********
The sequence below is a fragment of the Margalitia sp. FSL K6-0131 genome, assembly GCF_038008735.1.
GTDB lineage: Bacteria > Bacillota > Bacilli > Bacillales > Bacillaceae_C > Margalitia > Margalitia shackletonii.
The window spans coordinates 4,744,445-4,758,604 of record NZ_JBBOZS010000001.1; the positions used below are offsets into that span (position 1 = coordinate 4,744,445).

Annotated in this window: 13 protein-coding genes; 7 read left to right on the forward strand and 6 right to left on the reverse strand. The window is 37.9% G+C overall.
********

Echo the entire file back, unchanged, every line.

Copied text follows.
The sequence below is a fragment of the Margalitia sp. FSL K6-0131 genome, assembly GCF_038008735.1.
GTDB lineage: Bacteria > Bacillota > Bacilli > Bacillales > Bacillaceae_C > Margalitia > Margalitia shackletonii.
The window spans coordinates 4,744,445-4,758,604 of record NZ_JBBOZS010000001.1; the positions used below are offsets into that span (position 1 = coordinate 4,744,445).

Annotated in this window: 13 protein-coding genes; 7 read left to right on the forward strand and 6 right to left on the reverse strand. The window is 37.9% G+C overall.